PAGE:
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Healthy Sandwich Tips for Your Cholesterol-Lowering Diet

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Updated June 18, 2014

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Healthy Sandwich Tips for Your Cholesterol-Lowering Diet

There are plenty of ways to you can construct a healthy sandwich that is high on taste, and good for your cholesterol levels.

Fleur Suijten, sxc.hu
The sandwich is a staple dish when it comes to lunch or dinnertime dining. They are quick to make and can be constructed with a variety of ingredients to satisfy almost any craving. Although having high cholesterol doesn’t eliminate this delicious food from your diet, you still need to be careful about which foods you add to your sandwich. Adding the wrong ingredients could cause an increase in your cholesterol levels – and your waistline.

The Bread

Breads are an important part of a traditional sandwich. Unfortunately, they can also contribute a lot of calories to the sandwich. Some types of bread containing high amounts of soluble fiber may actually help you to maintain healthy cholesterol levels, as well as aid in digestive health. Try some of these helpful tips in selecting heart-healthy bread for your sandwich:

Tips in Selecting Healthy Breads

Choose whole grains.Instead of choosing white refined breads for your sandwich, opt for whole grain breads. These are high in fiber, which can help keep your cholesterol levels healthy. Examples of whole grain breads include whole wheat bread and twelve grain bread.

Look at the carbohydrate and fiber content. Another tell-tale sign of a healthy bread is its carbohydrate and fiber content. Ideally, the bread should be high in fiber, and have minimal refined sugars.

Mix it up. Bored with the traditional sandwich? Try wrapping some ingredients in lettuce or make a wrap containing your favorite ingredients. Another healthy alternative would be stuffing your favorite sandwich fillings into a whole wheat pita pocket.

Delicious Additions

The heart of the sandwich can consist of practically anything. However, it is this section of the sandwich that can also pack on additional calories and fat – both of which can affect your cholesterol levels. Keeping your sandwich healthy doesn’t have to be boring – or limit your choices – with these simple tips:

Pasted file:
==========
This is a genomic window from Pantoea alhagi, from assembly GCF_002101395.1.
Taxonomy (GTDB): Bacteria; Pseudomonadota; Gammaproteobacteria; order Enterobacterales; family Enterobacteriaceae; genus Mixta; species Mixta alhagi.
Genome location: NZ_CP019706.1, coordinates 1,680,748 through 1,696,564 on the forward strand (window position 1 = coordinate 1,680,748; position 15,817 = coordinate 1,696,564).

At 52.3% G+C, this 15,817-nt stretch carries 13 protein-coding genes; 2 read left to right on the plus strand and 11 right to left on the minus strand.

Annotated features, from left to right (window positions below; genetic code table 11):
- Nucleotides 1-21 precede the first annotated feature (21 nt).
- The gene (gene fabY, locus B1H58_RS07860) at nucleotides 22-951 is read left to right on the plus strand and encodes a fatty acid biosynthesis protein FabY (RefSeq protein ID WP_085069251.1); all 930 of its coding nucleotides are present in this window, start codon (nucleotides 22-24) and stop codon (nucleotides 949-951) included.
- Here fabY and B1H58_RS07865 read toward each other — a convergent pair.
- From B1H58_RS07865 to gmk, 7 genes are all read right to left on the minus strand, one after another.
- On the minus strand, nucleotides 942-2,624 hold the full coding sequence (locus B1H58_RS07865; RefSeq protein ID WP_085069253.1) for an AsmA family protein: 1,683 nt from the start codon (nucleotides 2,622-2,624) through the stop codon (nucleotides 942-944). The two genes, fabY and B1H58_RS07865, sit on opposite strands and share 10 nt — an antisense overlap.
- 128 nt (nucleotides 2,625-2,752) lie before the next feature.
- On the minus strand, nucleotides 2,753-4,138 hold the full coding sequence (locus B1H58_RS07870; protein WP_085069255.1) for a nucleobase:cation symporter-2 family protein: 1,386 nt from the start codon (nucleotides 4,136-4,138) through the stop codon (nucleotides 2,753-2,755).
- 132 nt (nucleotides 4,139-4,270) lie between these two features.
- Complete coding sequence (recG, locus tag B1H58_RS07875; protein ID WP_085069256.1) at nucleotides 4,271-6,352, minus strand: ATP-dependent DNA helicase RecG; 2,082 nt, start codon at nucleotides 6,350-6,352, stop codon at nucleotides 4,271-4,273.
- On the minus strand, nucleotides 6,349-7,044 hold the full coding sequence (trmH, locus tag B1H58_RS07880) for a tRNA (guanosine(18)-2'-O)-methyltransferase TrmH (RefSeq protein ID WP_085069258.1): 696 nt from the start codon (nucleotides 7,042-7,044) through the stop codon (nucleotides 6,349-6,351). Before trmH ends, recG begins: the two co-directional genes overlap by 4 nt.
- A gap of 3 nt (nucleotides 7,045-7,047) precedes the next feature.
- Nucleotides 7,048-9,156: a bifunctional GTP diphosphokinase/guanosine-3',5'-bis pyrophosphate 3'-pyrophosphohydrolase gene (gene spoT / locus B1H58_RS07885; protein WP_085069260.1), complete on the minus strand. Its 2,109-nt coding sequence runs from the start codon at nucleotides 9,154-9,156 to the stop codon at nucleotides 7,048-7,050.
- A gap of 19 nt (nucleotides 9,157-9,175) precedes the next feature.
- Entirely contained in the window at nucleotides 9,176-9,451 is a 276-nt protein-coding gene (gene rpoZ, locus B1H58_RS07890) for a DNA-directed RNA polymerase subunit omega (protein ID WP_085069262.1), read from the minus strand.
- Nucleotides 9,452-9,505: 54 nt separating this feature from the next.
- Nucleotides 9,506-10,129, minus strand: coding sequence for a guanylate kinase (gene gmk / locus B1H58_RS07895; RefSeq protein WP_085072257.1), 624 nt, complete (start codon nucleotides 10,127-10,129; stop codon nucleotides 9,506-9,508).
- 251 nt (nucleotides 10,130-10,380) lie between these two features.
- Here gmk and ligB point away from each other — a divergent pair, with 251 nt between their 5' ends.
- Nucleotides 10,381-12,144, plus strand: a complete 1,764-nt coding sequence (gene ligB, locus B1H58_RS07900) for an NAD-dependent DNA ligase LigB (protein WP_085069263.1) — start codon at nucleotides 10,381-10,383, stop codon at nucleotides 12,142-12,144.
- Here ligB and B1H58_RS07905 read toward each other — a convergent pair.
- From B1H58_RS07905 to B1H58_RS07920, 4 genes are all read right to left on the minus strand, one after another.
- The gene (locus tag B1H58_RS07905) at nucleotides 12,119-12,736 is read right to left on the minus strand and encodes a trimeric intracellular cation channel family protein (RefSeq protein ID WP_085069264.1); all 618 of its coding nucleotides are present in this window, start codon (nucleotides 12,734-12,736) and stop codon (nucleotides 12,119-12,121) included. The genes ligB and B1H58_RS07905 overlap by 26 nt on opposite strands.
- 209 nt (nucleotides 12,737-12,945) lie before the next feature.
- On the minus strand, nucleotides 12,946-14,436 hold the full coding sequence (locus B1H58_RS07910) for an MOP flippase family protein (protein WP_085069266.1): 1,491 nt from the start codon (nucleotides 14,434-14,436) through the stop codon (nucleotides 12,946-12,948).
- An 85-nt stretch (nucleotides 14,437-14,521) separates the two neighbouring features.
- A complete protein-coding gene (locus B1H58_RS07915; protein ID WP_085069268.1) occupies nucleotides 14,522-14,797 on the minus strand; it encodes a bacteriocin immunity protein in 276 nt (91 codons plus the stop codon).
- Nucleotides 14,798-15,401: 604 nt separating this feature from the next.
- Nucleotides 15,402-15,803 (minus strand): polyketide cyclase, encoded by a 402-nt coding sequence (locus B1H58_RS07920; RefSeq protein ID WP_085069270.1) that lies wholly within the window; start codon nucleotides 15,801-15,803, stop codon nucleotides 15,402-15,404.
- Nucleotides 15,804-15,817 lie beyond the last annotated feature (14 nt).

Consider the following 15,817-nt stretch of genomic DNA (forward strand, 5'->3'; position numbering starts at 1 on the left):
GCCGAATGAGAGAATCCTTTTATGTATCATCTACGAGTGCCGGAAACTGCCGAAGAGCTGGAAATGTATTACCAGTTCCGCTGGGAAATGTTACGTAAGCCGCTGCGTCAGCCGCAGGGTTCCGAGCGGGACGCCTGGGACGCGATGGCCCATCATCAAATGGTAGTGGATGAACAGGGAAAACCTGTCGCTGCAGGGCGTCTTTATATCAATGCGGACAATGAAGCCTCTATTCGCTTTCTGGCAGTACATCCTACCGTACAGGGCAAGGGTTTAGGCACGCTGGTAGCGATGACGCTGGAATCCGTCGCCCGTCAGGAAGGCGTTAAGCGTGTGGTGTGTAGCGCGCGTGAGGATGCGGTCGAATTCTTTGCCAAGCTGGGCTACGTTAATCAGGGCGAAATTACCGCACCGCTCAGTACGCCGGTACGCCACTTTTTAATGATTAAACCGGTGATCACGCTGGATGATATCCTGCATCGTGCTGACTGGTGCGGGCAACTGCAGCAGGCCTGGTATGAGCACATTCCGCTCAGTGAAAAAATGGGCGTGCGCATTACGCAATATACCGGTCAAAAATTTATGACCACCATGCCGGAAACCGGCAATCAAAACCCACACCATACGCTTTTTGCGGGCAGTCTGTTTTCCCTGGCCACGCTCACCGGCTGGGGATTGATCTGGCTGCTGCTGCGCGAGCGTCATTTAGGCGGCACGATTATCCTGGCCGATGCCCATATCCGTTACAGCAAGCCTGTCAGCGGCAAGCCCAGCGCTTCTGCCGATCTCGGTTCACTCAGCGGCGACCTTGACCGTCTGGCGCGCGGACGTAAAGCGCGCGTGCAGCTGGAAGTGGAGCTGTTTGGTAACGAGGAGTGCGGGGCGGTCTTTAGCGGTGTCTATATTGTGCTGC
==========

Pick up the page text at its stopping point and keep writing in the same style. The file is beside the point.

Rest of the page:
Vegetables – You can never have too many of these on your sandwich. In fact, you should make it a point to include a few vegetables on any sandwich you make. Vegetables can add texture and flavor to the sandwich. Additionally, veggies contain phytosterols and other healthy chemicals, which can help lower your LDL cholesterol. Although lettuce and tomato are the classic additions chosen for sandwiches, practically any vegetable can be added to a sandwich.

Needing something a little different? Add sprouts or spinach instead of lettuce. Rather than your traditional tomato, add sliced cucumber, shredded carrots, black olives, a slice of avocado or onion to your next sandwich fare. Better yet, why not add all of these ingredients?

Fruit – Although not as popular of a choice as veggies, fruits can add flavor to an otherwise dull sandwich – especially if you are craving something a little bit sweeter. Chopped apples, diced cranberries, halved grapes, or citrus fruits can make a tasty – and healthy – addition to your sandwich.

Meats – Often toted as the most important part of the sandwich, meat can also be the largest source of saturated fat – which can also cause your cholesterol levels to increase. Meat can be included incorporated into your cholesterol-friendly diet in moderation. Here are some ways to include meat in your sandwich, without severely impacting your cholesterol levels:

  • Use lean cuts – Some meats do not contain as much fat, which may make them a better choice than certain fattier cuts. Try these helpful tips on selecting leaner meats for your sandwich.
  • Add fish instead – Fish can be an excellent, heart-healthy alternative addition to a sandwich. Salmon and tuna have healthy omega-3 fats that can help keep your heart healthy and your triglycerides within healthy range.
  • Add meat alternatives – Adding beans or tofu to your sandwich can add bulk and protein to your diet – without the excess fat.

Cheeses - Cheese can be a good source of calcium - and saturated fat. When looking for cheeses to go on your sandwich, try opting for low fat cheeses over others.

Your Spreads

Some sandwich spreads can add a lot of flavor to your sandwich – and fat if you’re not careful. When looking for spreads to add to your sandwich, always check your food labels for cholesterol and saturated fat content. Safer sandwich additions to your heart-healthy sandwich include:

  • Vinegar
  • Mustard
  • Spices
  • Olive oil

Other spreads may contain excess sugars or fats that can cause your cholesterol levels – and waistline – to increase. If you decide to use any of the below spreads, use them sparingly or look for low-fat alternatives:

  • Mayonnaise
  • Ketchup
  • Butter
  • Creamy dressings

The possibilities for constructing the perfect, cholesterol diet-friendly sandwich are endless given the variety of healthy foods available to you. Combining your sandwich with healthy side items will not only ensure a tasty and filling meal – it will also help keep your heart healthy.

Sources:

Wardlaw GM, Hampl JS, DiSilvestro RA. Perspectives in Nutrition 8th edition. 2008. McGraw Hill Publishers. New York, NY.

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